Wilson helps students navigate identity crises and coming out while also providing educational and support resources for queer UO students and faculty. They’ve gotten their hair cut by McDowell before, and the two stay in touch.

Wilson says they have noticed that queer students with a sense of safety and security are more likely to experiment with their looks and gender expression, as those looks can function as a signal to others that they are members of the queer community. The actual experience of changing those looks can be just as impactful as the looks themselves, which is why Anomaly is focused on making the studio feel comfortable and accepting.

“It can feel quite scary to go against gender norms,” Wilson says. “But when folks have the support and space that they need to be able to explore their identity, there can be so much more expression and beauty that comes from it.”

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Megan Edmond has been working at Anomaly since October 2020. “It's like my best life ever,” Edmond says. “I feel like we have such a tight little family and it’s only been so many months.”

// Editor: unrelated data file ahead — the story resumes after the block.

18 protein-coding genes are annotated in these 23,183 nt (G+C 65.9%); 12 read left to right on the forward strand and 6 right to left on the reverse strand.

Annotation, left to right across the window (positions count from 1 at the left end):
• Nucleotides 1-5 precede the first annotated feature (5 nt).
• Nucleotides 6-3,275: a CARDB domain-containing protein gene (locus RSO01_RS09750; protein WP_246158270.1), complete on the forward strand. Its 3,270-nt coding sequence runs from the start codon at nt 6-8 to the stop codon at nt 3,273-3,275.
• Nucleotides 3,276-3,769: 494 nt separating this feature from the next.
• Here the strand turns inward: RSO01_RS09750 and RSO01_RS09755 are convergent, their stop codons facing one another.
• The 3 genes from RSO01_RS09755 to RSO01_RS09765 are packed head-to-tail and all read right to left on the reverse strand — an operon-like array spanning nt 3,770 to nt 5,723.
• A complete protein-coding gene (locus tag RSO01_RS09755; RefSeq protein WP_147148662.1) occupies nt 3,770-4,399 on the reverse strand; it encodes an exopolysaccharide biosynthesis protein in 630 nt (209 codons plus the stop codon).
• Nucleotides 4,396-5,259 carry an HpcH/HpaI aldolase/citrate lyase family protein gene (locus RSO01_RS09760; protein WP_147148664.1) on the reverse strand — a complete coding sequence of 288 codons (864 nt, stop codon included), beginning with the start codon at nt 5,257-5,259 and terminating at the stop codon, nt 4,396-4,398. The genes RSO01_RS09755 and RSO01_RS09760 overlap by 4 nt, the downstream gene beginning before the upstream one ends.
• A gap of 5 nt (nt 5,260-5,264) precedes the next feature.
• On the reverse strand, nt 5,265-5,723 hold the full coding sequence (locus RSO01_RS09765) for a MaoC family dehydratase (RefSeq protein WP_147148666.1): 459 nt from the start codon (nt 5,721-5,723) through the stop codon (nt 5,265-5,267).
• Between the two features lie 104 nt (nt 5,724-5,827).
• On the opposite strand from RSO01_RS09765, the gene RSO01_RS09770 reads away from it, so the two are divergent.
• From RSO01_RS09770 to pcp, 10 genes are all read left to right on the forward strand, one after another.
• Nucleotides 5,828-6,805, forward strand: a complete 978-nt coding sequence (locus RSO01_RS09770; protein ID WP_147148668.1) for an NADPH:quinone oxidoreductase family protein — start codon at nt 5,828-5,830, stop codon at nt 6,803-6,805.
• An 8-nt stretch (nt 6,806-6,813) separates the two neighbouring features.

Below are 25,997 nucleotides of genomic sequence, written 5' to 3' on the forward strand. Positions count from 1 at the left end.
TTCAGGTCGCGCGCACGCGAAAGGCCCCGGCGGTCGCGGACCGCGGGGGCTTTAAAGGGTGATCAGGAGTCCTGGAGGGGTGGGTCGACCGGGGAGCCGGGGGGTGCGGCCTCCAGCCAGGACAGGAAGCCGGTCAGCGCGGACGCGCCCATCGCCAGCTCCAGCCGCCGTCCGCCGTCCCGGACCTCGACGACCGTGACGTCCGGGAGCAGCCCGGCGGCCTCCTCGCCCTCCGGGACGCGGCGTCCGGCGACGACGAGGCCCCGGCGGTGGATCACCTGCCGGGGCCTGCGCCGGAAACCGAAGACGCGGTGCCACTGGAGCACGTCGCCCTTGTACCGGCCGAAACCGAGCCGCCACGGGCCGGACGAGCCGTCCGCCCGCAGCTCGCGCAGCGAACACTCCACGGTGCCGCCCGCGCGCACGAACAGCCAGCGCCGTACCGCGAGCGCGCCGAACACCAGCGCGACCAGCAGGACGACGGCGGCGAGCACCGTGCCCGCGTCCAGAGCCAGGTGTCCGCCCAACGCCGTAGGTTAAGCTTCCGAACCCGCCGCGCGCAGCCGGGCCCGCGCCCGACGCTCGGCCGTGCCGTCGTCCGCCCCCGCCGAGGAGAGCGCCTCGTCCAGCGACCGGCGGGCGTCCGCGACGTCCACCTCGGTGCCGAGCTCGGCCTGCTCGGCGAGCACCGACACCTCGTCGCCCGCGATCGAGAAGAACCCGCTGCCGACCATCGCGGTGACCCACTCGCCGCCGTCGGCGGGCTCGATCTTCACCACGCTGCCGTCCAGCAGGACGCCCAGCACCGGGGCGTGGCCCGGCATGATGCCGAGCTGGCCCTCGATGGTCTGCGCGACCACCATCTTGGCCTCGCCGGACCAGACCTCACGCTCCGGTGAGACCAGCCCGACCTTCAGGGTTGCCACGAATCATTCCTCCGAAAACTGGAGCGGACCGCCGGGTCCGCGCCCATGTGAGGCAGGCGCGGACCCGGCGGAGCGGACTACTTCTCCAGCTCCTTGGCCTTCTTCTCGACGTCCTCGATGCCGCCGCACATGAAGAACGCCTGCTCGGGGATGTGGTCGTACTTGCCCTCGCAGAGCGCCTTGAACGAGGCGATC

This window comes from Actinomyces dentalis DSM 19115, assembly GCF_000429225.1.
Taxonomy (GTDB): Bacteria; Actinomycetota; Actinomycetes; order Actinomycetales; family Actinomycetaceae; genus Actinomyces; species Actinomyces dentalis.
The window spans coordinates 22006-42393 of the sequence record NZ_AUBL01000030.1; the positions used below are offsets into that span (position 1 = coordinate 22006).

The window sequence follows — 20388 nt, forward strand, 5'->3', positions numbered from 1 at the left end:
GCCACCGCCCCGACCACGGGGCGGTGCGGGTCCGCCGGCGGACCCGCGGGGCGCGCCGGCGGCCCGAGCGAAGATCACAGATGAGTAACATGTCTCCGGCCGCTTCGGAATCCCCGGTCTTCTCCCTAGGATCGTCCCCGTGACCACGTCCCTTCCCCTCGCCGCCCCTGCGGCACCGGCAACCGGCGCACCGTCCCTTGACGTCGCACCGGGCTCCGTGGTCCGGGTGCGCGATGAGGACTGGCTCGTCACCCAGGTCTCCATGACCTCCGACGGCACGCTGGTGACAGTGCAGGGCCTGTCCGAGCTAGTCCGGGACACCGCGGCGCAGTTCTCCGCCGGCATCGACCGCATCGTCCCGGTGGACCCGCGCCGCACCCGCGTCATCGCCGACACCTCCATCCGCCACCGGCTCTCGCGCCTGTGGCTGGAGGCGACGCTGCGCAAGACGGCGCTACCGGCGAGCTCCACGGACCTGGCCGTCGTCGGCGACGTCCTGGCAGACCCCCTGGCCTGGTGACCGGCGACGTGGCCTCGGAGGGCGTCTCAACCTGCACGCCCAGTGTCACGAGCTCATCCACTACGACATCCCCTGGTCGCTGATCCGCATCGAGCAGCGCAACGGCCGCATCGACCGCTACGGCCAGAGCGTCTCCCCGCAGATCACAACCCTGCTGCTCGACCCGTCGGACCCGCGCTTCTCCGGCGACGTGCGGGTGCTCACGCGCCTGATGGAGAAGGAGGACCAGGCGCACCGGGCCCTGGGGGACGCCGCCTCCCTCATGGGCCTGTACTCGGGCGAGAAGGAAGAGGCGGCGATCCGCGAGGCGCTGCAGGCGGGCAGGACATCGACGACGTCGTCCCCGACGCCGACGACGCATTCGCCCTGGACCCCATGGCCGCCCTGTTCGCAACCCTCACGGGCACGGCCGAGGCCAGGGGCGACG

Chianti Dixon, one of Ruby’s first clients at Anomaly and one of Ruby’s good friends, says she’s very thankful for the welcoming space Anomaly has built.

When Dixon first had her hair cut short, soon after coming out as lesbian, she says she could tell the stylists at the white-dominated, traditional barbershops she went to had never done a masculine cut on a woman, let alone on someone with tight curls. Curly hair looks a lot longer when wet, and Dixon says the hairdressers didn’t account for her unique curl pattern or shrinkage. Dixon says she “literally looked like a poodle” because the hair was cut way too short. What was supposed to be an exciting, freeing change left Dixon unsure of herself.